Scraping is rarely as easy as pointing at a page and pulling down data. Normally, data is scattered around a website in a particular way, and you need to analyse the workflow of how the user interacts with the website to reverse engineer the process. You will find data located within tables, in drop-boxes, and divs. You will equally find that data may be loaded into place indirectly not using a server-side page render, but by an Ajax call or other JavaScript method. All the time, Fiddler is your friend to monitor what's happening in the browser, versus the network traffic that's occurring in the background. I often find for complex scraping it's useful to build up a flow-chart that shows how to move around the website for different pieces of data.

When analysing and trying to duplicate a process in your webscrape, be aware of non obvious things that are being used to manage state by the website. For example, it is not uncommon for session-state and user location within the website to be maintained server-side. In this case, you cannot simply jump from page to page scraping data as you please, but must follow the bread-crumb path that the website wants you to "walk" because most likely the particular order you do things in and call pages in is triggering something server-side. A final thought on this end of things is you should check that the page data you get back, is what you expect. By that, I mean if you are navigating from one page to another, you should look out for something unique on the page that you can try to rely on to confirm that you are on the page you requested. This might be a page title, a particular piece of CSS, a selected menu item, etc. I have found that in scraping, things you don't expect can happen, and finding what's gone wrong, can be quite tedious when you are faced with raw html to trawl through.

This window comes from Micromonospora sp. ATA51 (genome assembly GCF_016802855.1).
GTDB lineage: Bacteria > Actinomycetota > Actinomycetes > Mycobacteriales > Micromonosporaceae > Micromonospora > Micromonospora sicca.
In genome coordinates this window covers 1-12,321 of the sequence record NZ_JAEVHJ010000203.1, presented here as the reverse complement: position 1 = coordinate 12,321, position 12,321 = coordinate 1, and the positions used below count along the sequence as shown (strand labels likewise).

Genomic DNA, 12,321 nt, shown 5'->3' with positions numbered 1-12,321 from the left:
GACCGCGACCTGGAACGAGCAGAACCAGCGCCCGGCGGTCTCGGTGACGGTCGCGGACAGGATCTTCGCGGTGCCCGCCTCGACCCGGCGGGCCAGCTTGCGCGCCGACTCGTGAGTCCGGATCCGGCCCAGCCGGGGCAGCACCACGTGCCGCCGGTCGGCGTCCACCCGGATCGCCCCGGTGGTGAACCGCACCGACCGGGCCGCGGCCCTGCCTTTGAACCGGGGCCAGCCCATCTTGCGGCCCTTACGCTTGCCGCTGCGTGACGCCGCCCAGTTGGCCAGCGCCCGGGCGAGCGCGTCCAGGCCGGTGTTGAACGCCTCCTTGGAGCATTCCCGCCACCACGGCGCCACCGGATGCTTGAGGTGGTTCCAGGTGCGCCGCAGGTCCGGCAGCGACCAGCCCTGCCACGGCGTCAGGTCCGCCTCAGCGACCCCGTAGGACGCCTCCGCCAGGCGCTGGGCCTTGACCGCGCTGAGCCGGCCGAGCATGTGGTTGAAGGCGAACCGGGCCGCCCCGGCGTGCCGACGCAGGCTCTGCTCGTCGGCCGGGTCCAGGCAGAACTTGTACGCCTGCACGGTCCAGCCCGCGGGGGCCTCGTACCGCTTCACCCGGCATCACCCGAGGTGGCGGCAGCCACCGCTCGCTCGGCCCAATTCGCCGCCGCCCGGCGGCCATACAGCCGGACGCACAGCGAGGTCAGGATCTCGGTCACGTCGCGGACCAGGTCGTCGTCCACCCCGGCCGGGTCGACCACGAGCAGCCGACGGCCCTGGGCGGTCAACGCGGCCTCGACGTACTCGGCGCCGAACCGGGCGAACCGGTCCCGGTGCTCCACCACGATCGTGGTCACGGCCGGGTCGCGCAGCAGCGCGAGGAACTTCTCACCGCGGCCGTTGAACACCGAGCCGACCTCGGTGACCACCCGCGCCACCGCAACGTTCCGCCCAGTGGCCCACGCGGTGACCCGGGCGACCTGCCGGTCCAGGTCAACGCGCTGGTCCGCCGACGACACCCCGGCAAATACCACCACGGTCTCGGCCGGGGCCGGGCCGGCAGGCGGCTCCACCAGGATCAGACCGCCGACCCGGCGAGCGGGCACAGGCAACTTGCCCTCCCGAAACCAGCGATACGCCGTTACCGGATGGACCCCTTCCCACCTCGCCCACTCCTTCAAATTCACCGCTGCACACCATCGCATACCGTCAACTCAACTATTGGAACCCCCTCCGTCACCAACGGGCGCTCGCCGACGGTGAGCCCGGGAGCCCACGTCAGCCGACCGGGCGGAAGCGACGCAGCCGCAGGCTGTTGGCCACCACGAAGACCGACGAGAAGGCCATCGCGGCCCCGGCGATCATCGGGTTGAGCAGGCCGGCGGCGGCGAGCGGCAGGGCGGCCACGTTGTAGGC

The most important thing for being productive in web-scraping is to break things into small, easily reproducible steps, and follow the pattern you build up in Fiddler.

Web Scraping Client

For this article, I have created a simple console project that will act as the scrape client. The first thing to do is add the ScrapySharp library using nuGet, and link to the namespaces we need to get started.

PM> Install-Package ScrapySharp using ScrapySharp.Network; 
using HtmlAgilityPack; 
using ScrapySharp.Extensions;

To get things moving, run the MVC sample server that we are going to use as our scrape guinea pig. In my case, it's running on "Localhost:51621". If we load the server in our browser and look at the source, we will see that the page title has a unique class name. We can use this to scrape the value. Let's make this our "Hello world of web-scrape..."

Image 8

In our console, we create a ScrapingBrowser object (our virtual browser) and setup whatever defaults we require. This may include allowing (or not) auto re-direct, setting the browser-agent name, allowing cookies, etc.

ScrapingBrowser Browser = new ScrapingBrowser();
Browser.AllowAutoRedirect = true; // Browser has settings you can access in setup